Yesterday there was a landmark decision by the Canadian Supreme Court, in Ministry of Public Safety and Security (Formerly Solicitor General) and Attorney General of Ontario vs Criminal Lawyers’ Association (and others). You can read the decision in full here. The Globe and Mail details the case:
The Supreme Court of Canada has ruled that an internal police report into a botched 1983 police investigation can potentially be suppressed without violating constitutional guarantees to free expression and informed public debate.
However, in a 7-0 ruling today, the Court also recognized the importance of information in a democracy and recognized a right to obtain suppressed information that is necessary to a full public debate of an important issue.
“To demonstrate that there is expressive content in accessing these documents, a claimant must establish that the denial of access effectively precludes meaningful public discussion on matters of public interest,” Chief Justice Beverley McLachlin and Madam Justice Rosalie Abella wrote for the Court.
It said in the right circumstances, citizens can wrest confidential information from government hands unless it is protected by privilege, Cabinet confidentiality or its disclosure would interfere with the proper functioning of a government institution.
And (my emphasis):
Lawyers who argued the case welcomed the ruling as a long-awaited recognition of the role that access to information plays in a democracy.
“Canada has become the first western country to recognize that access to information is not just a gift to Canadians,” said lawyer Brad Elberg, who represented the Criminal Lawyers Association. “It is guaranteed to us as part of our constitutional right of freedom of expression. If a court finds that a citizen requires government information to meaningfully express her or himself, the constitution may require the government to give the citizen access to that information.”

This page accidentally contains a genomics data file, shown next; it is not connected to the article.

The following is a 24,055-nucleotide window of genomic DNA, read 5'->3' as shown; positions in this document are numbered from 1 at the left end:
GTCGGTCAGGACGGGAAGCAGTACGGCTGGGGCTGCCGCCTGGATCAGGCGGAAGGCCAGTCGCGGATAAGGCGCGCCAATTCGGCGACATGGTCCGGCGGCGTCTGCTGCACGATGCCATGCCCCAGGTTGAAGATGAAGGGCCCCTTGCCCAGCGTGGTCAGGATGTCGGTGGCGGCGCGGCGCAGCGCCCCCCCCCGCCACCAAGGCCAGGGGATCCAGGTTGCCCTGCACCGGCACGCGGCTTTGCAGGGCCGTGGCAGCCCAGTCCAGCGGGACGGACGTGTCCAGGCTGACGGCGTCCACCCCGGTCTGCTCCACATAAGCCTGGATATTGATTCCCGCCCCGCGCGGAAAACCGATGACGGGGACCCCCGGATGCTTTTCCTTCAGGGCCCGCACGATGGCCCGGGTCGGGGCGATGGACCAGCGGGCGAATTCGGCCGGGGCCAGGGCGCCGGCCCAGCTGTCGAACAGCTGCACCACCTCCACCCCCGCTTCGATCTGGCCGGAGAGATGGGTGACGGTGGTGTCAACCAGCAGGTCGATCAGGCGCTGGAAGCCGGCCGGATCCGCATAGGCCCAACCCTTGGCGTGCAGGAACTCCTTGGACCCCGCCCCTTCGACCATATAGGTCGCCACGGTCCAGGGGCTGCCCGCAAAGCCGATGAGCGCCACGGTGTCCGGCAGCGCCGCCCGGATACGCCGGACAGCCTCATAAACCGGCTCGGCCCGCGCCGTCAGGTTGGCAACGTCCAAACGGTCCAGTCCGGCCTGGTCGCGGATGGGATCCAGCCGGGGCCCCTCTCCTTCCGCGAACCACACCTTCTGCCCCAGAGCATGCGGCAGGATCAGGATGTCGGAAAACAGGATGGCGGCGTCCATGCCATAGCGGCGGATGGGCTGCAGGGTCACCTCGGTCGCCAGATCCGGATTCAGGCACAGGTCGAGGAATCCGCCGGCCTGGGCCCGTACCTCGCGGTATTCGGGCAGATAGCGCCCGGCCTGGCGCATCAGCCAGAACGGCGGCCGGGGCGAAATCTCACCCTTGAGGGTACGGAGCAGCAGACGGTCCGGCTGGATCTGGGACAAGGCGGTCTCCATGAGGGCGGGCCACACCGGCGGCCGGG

The best line of the judgement:
In sum, there is a prima facie case that s. 2(b) [of the c may require disclosure of documents in government hands where it is shown that, without the desired access, meaningful public discussion and criticism on matters of public interest would be substantially impeded. As Louis D. Brandeis famously wrote in his 1913 article in Harper’s Weekly entitled “ What Publicity Can Do”: “Sunlight is said to be the best of disinfectants … .” Open government requires that the citizenry be granted access to government records when it is necessary to meaningful public debate on the conduct of government institutions.